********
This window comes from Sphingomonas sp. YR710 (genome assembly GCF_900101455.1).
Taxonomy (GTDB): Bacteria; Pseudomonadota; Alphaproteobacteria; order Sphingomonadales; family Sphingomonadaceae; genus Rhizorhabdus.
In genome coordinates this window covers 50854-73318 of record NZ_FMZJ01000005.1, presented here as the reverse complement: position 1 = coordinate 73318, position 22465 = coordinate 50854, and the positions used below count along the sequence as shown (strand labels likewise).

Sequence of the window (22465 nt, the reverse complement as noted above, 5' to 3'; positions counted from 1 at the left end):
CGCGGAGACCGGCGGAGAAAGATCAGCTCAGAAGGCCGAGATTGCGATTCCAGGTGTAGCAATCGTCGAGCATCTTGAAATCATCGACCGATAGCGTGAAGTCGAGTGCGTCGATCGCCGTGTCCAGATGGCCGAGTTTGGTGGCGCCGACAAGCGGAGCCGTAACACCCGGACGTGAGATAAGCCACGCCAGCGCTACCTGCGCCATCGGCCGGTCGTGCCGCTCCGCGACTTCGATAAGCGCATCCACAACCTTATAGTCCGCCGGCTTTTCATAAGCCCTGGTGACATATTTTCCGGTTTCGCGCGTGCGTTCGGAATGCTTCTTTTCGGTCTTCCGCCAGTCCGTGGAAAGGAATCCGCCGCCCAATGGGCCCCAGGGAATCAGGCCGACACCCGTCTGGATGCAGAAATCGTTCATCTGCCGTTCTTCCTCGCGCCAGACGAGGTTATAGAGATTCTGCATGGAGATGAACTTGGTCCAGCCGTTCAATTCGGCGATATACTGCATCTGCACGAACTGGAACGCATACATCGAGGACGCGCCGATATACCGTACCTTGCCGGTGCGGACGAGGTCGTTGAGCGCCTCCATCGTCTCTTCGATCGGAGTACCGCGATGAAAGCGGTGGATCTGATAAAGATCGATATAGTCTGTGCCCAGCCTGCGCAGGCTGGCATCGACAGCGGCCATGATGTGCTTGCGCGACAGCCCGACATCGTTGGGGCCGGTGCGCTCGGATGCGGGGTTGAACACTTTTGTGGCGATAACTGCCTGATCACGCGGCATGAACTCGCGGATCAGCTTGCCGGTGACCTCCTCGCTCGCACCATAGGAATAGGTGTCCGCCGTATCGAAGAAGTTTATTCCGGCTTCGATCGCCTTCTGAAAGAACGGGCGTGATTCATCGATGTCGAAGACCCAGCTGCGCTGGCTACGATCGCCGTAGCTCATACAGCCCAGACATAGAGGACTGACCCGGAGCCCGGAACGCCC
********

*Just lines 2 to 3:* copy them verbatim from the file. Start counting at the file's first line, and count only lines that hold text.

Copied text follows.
Taxonomy (GTDB): Bacteria; Pseudomonadota; Alphaproteobacteria; order Sphingomonadales; family Sphingomonadaceae; genus Rhizorhabdus.
In genome coordinates this window covers 50854-73318 of record NZ_FMZJ01000005.1, presented here as the reverse complement: position 1 = coordinate 73318, position 22465 = coordinate 50854, and the positions used below count along the sequence as shown (strand labels likewise).